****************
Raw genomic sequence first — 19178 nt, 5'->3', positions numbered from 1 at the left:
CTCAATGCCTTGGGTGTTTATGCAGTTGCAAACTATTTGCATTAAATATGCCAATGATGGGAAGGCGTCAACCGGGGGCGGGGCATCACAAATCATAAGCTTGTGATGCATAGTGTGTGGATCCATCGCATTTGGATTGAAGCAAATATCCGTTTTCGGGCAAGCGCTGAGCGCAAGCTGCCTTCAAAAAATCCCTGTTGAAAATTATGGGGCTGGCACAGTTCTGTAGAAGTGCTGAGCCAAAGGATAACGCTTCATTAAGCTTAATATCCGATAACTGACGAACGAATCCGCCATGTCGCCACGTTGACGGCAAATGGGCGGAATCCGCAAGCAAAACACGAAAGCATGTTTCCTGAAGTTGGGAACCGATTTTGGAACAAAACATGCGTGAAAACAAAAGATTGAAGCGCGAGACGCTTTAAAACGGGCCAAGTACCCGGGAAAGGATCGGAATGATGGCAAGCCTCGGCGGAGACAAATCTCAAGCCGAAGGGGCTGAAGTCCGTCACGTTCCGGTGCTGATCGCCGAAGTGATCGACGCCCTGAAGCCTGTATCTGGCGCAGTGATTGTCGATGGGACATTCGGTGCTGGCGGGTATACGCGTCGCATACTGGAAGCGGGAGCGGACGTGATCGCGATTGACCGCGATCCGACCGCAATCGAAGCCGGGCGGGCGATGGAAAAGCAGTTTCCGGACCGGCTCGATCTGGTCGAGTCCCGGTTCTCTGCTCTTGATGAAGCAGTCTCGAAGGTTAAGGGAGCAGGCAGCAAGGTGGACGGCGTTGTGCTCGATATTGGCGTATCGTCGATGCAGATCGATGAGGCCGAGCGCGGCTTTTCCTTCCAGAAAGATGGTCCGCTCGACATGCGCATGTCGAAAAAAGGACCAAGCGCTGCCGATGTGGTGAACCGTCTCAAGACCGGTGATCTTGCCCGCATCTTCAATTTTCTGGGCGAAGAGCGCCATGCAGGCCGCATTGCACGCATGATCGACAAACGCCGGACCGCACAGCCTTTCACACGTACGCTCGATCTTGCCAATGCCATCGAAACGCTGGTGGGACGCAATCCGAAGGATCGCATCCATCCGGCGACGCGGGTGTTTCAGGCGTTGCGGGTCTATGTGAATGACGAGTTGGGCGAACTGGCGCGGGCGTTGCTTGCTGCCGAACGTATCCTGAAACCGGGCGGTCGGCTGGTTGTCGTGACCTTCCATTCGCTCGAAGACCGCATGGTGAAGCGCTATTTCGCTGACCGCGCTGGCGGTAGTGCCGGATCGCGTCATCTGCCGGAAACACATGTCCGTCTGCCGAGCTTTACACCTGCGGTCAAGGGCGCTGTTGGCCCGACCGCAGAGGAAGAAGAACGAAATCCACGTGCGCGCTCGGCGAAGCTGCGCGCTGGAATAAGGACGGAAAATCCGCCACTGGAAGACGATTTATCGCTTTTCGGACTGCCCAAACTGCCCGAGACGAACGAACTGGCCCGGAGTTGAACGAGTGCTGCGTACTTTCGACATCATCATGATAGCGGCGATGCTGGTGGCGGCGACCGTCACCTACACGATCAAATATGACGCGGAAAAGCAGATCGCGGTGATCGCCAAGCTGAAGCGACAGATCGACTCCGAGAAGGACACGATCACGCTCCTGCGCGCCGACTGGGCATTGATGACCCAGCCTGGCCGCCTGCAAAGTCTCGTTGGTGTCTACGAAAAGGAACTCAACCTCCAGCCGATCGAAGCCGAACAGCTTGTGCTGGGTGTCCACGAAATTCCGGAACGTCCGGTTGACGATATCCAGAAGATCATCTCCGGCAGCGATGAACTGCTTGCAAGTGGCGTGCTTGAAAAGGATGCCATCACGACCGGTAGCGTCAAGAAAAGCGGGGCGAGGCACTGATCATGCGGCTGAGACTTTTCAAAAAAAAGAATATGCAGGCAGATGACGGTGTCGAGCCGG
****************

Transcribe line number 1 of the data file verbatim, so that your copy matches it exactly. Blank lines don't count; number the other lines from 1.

Raw genomic sequence first — 19178 nt, 5'->3', positions numbered from 1 at the left: